The highly acclaimed SteamWorld Dig: A Fistful of Dirt by Image & Form is coming to Wii U on August 28th. I had the pleasure of reviewing the title. The following words are based on one complete play through, taking five hours.
SteamWorld Dig for 3DS launched last year to great success. The game scored highly across most major gaming news websites, and I am pleased to report that the Wii U edition does not disappoint either! Compared to its portable relative, SteamWorld Dig for Wii U now has animated character portraits, multiple language support and high resolution (1080p) graphics, running at a smooth 60 frames per second.
The game also has a customisable screen interface and controls. You can choose which interface elements appear on the TV or GamePad, such as your map and inventory. It supports Off-TV play so you use the GamePad exclusively when your TV is in use or switched off. In addition to GamePad, the game also supports the Wii U Pro Controller.
SteamWorld Dig is a “platforming mining adventure” and shares some similarities between the video game Terraria and metroidvania style games (more on that later). Each play-through is randomly generated, which means that every game you play will be a different experience. The protagonist of the game is a character called Rusty, who has inherited a mine from his uncle Joe in an old mining town called Tumbleton, which has seen better days. After a short introduction, you learn that that there are some unusual things lurking beneath Tumbleton, and it seems your uncle was investigating them. Determined to find out what is happening, Rusty takes his pickaxe and descends below to discover the truth.
The objective of the game is fairly simple, you dig through the ground and collect ores, which can be taken back to the surface and exchanged for cold hard cash, which can then be used to upgrade your equipment. The deeper you dig, the rarer the ores! Rusty has an armour, light and eventually, a water meter, which you should take note of as you play. Light will deplete over time, and can be replenished by reaching the surface. Water is used to power special abilities, and can be refilled by standing in pools of water found underground.
In the early stages of the game, you will be restricted by your weak tools and limited inventory space, but as you progress, you will find that more stores will begin to open up in town, allowing you the opportunity to upgrade your armour, water meter, light supply and tools. With improved equipment, you will find it easier to break through those harder rocks, or through material that was previously unbreakable.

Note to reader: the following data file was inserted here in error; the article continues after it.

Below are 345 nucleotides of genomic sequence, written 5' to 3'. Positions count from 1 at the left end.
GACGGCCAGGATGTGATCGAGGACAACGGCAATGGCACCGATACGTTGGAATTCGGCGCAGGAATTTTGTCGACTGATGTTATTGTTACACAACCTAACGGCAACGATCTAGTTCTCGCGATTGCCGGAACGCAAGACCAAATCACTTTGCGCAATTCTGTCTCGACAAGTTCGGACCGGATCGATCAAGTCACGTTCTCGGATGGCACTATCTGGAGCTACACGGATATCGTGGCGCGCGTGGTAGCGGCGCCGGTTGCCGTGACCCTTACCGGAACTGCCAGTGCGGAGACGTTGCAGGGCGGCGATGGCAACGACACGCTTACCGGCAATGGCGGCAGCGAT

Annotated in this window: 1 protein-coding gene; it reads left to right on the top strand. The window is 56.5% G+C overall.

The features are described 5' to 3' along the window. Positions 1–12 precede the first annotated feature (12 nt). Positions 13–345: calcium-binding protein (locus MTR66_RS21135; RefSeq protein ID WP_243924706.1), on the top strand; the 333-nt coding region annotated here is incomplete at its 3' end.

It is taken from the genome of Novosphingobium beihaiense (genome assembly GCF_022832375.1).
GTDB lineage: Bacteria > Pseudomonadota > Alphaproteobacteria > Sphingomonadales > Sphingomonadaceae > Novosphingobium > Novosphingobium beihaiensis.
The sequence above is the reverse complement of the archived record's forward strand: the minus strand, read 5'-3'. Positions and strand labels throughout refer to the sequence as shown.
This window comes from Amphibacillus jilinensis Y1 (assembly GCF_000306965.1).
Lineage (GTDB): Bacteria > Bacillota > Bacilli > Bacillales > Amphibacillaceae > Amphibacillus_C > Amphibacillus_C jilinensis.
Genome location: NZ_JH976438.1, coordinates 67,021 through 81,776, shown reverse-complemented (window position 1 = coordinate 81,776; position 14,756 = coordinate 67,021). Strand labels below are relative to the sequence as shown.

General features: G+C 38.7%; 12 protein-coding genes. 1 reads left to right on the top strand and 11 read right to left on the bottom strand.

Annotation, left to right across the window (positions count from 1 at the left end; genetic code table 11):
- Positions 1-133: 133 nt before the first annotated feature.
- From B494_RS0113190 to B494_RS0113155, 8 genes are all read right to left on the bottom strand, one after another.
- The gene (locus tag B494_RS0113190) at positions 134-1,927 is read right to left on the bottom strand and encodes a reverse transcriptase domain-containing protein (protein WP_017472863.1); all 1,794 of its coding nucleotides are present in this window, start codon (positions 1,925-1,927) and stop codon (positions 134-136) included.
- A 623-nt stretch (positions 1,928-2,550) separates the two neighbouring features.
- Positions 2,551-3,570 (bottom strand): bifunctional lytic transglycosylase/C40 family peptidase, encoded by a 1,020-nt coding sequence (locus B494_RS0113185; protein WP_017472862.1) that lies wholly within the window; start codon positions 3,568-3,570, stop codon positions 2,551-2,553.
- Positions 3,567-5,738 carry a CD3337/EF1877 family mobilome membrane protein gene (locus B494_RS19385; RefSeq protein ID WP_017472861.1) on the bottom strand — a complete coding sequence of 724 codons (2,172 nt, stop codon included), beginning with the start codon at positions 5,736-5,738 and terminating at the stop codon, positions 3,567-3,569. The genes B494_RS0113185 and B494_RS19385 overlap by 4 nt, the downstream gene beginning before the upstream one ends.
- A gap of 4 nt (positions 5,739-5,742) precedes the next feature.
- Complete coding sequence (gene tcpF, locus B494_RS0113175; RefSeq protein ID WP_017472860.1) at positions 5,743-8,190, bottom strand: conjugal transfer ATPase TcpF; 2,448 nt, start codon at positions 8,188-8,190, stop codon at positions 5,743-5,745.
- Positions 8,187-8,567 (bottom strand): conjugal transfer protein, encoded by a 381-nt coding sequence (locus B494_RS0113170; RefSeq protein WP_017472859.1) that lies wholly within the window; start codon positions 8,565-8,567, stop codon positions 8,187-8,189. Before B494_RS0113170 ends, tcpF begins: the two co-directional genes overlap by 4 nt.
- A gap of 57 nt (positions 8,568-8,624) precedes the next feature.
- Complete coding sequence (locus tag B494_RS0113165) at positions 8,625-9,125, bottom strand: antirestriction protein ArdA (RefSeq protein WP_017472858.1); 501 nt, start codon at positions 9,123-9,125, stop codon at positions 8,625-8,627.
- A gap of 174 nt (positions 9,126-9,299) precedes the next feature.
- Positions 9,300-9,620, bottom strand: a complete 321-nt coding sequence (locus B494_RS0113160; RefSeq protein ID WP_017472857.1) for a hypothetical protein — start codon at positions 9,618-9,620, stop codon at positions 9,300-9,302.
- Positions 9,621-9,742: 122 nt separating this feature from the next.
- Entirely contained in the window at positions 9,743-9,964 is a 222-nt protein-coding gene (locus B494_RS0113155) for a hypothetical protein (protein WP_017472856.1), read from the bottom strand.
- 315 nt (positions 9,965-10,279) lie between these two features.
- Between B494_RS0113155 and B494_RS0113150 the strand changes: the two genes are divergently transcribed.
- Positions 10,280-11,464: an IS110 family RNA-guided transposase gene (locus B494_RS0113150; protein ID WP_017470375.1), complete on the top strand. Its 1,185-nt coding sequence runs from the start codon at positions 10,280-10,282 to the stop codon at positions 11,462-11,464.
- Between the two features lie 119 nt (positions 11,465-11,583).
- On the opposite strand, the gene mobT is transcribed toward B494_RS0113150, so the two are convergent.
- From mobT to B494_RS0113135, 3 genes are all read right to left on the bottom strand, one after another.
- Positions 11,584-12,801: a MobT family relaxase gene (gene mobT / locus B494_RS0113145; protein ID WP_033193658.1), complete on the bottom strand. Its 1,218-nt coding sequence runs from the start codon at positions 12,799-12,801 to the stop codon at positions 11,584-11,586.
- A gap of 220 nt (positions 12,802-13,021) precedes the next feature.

As you descend into the unknown, you will encounter enemies of various strengths and abilities lurking inside the rocks. By using your pickaxe, you can attack these creatures and collect items to replenish your health, light and water meters. You will also come across abandoned mines, where you can partake in puzzles to acquire more loot, and even upgrade stations to receive new abilities that will prove useful in your journey. Collecting upgrades such as the Speed Boots, Static Dash and an item to negate fall damage (Fall Dampeners), will make it much easier to navigate the mine more freely.
In my play-through, I found myself becoming a little greedy, and taking risks. I knew I did have a lot of health, but the chore of climbing my way back up to the surface was tedious, so I fought on, only to make a silly mistake and lose all my loot. When you die, you lose your loot and you need to pay a repair fee to reassemble poor Rusty. To make things easier, I purchased teleporters from a shop above ground, which allowed me to instantly transport back if my inventory became full. They are not cheap though, so I had to use them sparingly!
I also recommend using ladders to get yourself out of a tight spot, and ensure you have the maximum number of dynamite to get you out of challenging situations. Collecting upgrades did make me feel a whole lot stronger and there was a point towards the end where I was navigating the mine and destroying enemies with ease.
So how does the game compare to Metroid?
Image & Form describe this game as a metroidvania style game, and I can understand why people have made this connection. Like Metroid, you will explore a diverse range of colourful environments, backtrack at certain points and even collect similar upgrades to the Speed Booster and Space Jump Boots. There are puzzle solving elements and the way you descend through the earth reminds me a lot of Metroid II: Return of Samus, without the lava and mandatory Metroid destruction.
But that is where the similarities end. While it may borrow elements from Metroid, SteamWorld Dig stands on its own as a unique experience. Even compared to Terraria, the mining of minerals is about as far as it can be compared to. There is no crafting the ores you collect into new weapons, and that’s fine with me.
The price point for all of this, is a mere £6.99 (€8.99/CHF 10.99) which I feel is very reasonable, considering how much I got from the game. For those of you living in Europe and Australia/New Zealand, there is currently a cross-buy promotion in place. If you own the original 3DS edition of SteamWorld Dig, you can purchase the Wii U version at a reduced cost of £4.99 (€6.49 / CHF 7.99) until the 25th September.
SteamWorld Dig: A Fistful of Dirt was a very pleasant and surprising experience that I enjoyed thoroughly. While some people may consider it to be relatively short, in the five hours that it took me to play the game on my first attempt, I was satisfied by the amount of content. If I could change one thing about the game, that would be to have a greater number and variety of enemies in each area. Aside from that, it is definitely a must have title, and at such a low price point, you really have no excuse.
Special thanks to Kieran O’Brian and Torbjørn “Falcool” Brandrud